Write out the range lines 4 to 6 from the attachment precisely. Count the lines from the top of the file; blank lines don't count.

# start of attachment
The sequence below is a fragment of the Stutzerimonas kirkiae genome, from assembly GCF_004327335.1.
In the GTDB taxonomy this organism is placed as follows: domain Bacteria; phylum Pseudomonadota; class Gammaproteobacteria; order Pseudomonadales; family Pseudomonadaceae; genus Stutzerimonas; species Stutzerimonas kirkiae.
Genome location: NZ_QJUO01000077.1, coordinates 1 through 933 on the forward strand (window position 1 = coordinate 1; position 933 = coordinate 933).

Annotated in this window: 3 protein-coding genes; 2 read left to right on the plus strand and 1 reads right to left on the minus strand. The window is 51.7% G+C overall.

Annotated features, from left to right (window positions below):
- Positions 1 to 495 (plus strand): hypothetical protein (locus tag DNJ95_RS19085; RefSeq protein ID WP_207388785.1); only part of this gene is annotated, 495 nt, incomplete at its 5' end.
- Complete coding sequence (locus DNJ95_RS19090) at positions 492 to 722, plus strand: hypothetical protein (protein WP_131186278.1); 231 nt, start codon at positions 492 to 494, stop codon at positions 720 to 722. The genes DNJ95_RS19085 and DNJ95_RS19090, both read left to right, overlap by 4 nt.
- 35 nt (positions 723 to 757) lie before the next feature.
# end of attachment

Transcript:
Annotated in this window: 3 protein-coding genes; 2 read left to right on the plus strand and 1 reads right to left on the minus strand. The window is 51.7% G+C overall.

Annotated features, from left to right (window positions below):
- Positions 1 to 495 (plus strand): hypothetical protein (locus tag DNJ95_RS19085; RefSeq protein ID WP_207388785.1); only part of this gene is annotated, 495 nt, incomplete at its 5' end.